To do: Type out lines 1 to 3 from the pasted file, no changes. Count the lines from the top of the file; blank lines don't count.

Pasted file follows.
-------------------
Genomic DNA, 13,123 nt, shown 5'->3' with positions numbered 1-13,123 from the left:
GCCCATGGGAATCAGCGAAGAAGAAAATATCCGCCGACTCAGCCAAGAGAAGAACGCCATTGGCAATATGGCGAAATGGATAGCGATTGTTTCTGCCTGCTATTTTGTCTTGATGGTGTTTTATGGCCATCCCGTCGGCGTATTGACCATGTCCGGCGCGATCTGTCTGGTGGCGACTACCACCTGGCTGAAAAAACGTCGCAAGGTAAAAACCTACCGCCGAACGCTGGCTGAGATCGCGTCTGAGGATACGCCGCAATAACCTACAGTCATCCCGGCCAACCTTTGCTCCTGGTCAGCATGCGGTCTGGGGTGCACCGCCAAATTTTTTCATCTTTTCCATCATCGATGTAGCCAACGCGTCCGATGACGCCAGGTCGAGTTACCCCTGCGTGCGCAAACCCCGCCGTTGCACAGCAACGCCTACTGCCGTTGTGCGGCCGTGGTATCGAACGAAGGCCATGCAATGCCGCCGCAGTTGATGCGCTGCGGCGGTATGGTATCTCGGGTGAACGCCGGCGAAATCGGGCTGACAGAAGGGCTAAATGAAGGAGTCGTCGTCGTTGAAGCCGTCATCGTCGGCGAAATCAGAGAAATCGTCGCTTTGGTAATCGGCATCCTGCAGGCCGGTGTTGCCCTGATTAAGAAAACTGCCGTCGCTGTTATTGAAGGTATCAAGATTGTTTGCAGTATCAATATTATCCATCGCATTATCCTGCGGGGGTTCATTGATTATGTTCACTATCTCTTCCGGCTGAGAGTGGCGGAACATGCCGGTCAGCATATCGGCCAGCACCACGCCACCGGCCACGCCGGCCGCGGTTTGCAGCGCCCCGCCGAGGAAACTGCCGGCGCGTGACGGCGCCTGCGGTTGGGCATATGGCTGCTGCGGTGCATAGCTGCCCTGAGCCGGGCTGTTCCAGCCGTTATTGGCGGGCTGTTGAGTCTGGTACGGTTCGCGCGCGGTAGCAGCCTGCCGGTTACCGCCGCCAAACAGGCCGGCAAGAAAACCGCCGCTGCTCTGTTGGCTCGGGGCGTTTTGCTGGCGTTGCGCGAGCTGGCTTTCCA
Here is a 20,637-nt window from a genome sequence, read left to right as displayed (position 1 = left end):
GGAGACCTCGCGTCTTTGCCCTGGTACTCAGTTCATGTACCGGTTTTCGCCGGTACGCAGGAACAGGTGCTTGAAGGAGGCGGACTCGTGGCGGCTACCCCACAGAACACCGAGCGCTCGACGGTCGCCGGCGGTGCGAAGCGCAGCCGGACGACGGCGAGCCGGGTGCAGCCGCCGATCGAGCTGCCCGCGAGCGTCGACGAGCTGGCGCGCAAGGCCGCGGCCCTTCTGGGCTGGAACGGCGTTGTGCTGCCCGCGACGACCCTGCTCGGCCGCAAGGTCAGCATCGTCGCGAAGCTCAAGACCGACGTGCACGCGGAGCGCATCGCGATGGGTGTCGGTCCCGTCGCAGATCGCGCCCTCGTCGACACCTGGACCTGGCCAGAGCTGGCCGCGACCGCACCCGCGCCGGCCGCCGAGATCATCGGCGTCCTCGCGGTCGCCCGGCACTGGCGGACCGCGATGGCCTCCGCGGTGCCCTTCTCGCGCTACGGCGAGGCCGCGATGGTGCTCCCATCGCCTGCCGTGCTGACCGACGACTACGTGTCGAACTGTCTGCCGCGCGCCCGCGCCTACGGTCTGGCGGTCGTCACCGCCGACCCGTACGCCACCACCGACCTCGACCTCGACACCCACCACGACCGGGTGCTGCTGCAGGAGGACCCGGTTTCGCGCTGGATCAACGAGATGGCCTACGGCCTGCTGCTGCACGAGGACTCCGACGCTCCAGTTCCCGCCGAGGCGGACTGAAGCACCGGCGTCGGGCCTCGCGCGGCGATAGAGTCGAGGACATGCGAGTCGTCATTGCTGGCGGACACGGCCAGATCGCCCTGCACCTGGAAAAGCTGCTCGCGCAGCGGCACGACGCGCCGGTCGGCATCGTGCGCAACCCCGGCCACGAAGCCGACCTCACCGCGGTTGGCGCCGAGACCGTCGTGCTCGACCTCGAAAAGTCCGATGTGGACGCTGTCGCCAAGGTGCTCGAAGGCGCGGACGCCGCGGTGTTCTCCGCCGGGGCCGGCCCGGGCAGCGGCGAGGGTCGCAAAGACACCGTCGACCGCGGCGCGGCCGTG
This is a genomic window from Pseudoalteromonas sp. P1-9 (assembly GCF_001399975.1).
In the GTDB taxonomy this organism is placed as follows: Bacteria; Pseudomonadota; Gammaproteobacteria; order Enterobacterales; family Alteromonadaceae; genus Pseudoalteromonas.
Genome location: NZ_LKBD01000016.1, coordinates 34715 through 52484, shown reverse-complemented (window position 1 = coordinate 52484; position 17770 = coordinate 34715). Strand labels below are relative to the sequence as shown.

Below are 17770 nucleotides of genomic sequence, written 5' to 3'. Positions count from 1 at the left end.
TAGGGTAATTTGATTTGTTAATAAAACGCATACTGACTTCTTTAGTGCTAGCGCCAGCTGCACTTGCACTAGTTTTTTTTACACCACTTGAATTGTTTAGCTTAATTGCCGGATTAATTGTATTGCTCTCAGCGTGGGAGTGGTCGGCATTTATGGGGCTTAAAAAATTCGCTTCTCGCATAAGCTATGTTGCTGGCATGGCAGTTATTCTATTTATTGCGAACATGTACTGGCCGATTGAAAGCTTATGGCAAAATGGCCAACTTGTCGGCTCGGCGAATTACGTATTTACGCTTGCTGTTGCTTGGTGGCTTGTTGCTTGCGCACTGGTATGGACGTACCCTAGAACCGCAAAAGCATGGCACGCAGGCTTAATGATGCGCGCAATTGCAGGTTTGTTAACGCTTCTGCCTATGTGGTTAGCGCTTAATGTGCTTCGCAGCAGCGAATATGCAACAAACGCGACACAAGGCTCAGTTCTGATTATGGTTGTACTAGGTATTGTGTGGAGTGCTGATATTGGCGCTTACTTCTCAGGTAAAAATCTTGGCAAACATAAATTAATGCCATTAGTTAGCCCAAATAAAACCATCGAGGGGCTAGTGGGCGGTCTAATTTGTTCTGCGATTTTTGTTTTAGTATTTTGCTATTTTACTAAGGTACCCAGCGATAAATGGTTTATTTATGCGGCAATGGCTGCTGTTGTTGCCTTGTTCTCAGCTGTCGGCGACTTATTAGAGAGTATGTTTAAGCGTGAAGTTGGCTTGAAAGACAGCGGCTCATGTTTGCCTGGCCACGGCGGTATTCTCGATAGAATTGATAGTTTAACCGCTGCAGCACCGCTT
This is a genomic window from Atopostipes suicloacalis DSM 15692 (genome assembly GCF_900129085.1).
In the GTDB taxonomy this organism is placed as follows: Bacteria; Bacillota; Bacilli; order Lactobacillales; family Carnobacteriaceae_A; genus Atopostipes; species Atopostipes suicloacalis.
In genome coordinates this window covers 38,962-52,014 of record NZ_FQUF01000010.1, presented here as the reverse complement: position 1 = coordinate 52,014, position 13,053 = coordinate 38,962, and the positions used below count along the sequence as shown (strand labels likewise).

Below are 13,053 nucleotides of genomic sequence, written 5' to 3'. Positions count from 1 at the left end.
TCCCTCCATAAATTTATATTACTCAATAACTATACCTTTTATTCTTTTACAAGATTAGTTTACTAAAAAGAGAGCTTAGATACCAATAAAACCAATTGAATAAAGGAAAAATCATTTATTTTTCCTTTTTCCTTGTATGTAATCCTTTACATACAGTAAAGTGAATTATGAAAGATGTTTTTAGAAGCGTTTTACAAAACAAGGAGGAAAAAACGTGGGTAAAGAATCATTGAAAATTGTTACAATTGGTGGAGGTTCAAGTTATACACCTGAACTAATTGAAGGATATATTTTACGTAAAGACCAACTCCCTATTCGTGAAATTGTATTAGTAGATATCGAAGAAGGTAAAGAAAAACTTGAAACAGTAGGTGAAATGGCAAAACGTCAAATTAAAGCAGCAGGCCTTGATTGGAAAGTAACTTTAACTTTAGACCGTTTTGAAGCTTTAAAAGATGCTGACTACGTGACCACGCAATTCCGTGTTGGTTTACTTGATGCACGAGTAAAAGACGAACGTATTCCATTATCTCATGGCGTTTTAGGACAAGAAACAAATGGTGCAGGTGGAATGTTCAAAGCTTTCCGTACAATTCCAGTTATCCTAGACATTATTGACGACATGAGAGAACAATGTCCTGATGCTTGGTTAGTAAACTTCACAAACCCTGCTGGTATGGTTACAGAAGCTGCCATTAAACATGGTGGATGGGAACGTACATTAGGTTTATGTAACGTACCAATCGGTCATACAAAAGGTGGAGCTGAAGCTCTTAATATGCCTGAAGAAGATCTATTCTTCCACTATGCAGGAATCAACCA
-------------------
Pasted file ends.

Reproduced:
Genomic DNA, 13,123 nt, shown 5'->3' with positions numbered 1-13,123 from the left:
GCCCATGGGAATCAGCGAAGAAGAAAATATCCGCCGACTCAGCCAAGAGAAGAACGCCATTGGCAATATGGCGAAATGGATAGCGATTGTTTCTGCCTGCTATTTTGTCTTGATGGTGTTTTATGGCCATCCCGTCGGCGTATTGACCATGTCCGGCGCGATCTGTCTGGTGGCGACTACCACCTGGCTGAAAAAACGTCGCAAGGTAAAAACCTACCGCCGAACGCTGGCTGAGATCGCGTCTGAGGATACGCCGCAATAACCTACAGTCATCCCGGCCAACCTTTGCTCCTGGTCAGCATGCGGTCTGGGGTGCACCGCCAAATTTTTTCATCTTTTCCATCATCGATGTAGCCAACGCGTCCGATGACGCCAGGTCGAGTTACCCCTGCGTGCGCAAACCCCGCCGTTGCACAGCAACGCCTACTGCCGTTGTGCGGCCGTGGTATCGAACGAAGGCCATGCAATGCCGCCGCAGTTGATGCGCTGCGGCGGTATGGTATCTCGGGTGAACGCCGGCGAAATCGGGCTGACAGAAGGGCTAAATGAAGGAGTCGTCGTCGTTGAAGCCGTCATCGTCGGCGAAATCAGAGAAATCGTCGCTTTGGTAATCGGCATCCTGCAGGCCGGTGTTGCCCTGATTAAGAAAACTGCCGTCGCTGTTATTGAAGGTATCAAGATTGTTTGCAGTATCAATATTATCCATCGCATTATCCTGCGGGGGTTCATTGATTATGTTCACTATCTCTTCCGGCTGAGAGTGGCGGAACATGCCGGTCAGCATATCGGCCAGCACCACGCCACCGGCCACGCCGGCCGCGGTTTGCAGCGCCCCGCCGAGGAAACTGCCGGCGCGTGACGGCGCCTGCGGTTGGGCATATGGCTGCTGCGGTGCATAGCTGCCCTGAGCCGGGCTGTTCCAGCCGTTATTGGCGGGCTGTTGAGTCTGGTACGGTTCGCGCGCGGTAGCAGCCTGCCGGTTACCGCCGCCAAACAGGCCGGCAAGAAAACCGCCGCTGCTCTGTTGGCTCGGGGCGTTTTGCTGGCGTTGCGCGAGCTGGCTTTCCA
Here is a 20,637-nt window from a genome sequence, read left to right as displayed (position 1 = left end):